Adaricheva, Kira (Yeshiva University) | Sloan, Robert H. (University of Illinois at Chicago) | Szörényi, Balász (Hungarian Academy of Sciences and University of Szeged) | Turán, György (University of Illinois at Chicago, Hungarian Academy of Sciences, and University of Szeged)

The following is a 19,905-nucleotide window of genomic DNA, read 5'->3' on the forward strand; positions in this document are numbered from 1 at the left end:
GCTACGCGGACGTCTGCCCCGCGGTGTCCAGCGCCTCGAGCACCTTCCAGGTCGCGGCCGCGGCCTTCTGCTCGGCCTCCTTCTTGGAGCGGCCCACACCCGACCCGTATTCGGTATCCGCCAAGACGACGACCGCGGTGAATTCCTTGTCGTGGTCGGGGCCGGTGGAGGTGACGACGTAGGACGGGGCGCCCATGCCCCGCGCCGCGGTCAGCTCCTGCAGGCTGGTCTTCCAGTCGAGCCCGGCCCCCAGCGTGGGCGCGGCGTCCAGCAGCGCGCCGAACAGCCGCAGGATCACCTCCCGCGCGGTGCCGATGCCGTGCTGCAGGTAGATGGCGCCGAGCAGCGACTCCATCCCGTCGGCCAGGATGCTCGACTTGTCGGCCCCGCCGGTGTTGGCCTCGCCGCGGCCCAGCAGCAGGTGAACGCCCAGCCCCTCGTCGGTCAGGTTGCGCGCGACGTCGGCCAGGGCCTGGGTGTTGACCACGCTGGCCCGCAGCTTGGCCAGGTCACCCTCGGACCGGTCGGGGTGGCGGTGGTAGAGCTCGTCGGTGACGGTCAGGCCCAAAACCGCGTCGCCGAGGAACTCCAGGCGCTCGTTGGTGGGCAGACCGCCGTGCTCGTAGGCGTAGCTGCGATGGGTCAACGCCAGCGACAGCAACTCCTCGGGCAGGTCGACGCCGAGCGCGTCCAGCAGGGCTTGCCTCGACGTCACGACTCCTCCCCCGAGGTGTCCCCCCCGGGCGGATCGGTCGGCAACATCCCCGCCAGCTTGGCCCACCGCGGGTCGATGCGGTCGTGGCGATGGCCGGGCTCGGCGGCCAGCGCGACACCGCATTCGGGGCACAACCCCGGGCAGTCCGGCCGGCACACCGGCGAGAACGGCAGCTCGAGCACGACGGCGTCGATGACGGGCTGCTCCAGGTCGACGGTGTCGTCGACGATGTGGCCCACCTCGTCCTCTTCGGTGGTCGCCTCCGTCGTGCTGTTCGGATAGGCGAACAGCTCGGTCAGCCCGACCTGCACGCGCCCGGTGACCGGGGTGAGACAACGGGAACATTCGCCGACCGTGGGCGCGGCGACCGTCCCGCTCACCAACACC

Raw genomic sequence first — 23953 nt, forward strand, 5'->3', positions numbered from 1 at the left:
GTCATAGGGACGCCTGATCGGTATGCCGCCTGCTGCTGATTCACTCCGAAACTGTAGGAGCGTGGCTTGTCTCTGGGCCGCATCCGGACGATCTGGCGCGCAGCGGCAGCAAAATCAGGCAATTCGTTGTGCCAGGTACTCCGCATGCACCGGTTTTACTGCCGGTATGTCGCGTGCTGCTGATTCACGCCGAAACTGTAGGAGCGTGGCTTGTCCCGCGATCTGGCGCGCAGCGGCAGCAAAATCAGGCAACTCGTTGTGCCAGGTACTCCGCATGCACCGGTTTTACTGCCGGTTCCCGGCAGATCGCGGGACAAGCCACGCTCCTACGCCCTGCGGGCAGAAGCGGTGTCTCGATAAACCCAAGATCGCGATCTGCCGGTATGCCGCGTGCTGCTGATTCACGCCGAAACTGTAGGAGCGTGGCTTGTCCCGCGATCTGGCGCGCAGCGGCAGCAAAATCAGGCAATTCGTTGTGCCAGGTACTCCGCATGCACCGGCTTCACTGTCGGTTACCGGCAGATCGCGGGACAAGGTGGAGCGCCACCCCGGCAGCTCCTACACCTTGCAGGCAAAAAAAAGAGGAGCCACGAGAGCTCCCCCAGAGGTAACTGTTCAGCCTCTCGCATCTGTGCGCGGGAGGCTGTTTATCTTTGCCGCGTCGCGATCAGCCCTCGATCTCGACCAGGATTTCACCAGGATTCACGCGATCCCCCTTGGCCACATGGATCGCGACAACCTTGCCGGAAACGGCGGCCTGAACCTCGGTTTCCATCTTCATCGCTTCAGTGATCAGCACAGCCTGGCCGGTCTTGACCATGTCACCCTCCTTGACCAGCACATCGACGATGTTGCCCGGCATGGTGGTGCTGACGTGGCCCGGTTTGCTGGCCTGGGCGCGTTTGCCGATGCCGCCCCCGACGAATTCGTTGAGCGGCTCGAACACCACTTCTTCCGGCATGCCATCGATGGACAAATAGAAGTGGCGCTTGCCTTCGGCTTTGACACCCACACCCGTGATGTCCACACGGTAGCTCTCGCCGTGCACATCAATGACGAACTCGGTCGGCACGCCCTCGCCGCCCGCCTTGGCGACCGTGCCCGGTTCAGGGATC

Belief change studies how to update knowledge bases used for reasoning. Traditionally belief revision has been based on full propositional logic. However, reasoning with full propositional knowledge bases is computationally hard, whereas reasoning with Horn knowledge bases is fast. In the past several years, there has been considerable work in belief revision theory on developing a theory of belief contraction for knowledge represented in Horn form. Our main focus here is the computational complexity of belief contraction, and, in particular, of various methods and approaches suggested in the literature. This is a natural and important question, especially in connection with one of the primary motivations for considering Horn representation: efficiency. The problems considered lead to questions about Horn envelopes (or Horn LUBs), introduced earlier in the context of knowledge compilation. This work gives a syntactic characterization of the remainders of a Horn belief set with respect to a consequence to be contracted, as the Horn envelopes of the belief set and an elementary conjunction corresponding to a truth assignment satisfying a certain explicitly given formula. This gives an efficient algorithm to generate all remainders, each represented by a truth assignment. On the negative side, examples are given of Horn belief sets and consequences where Horn formulas representing the result of contraction, based either on remainders or on weak remainders, must have exponential size for almost all possible choice functions (i.e., different possible choices of partial meet contraction). Therefore using the Horn framework for belief contraction does not by itself give us computational efficiency. Further work is required to explore the possibilities for efficient belief change methods.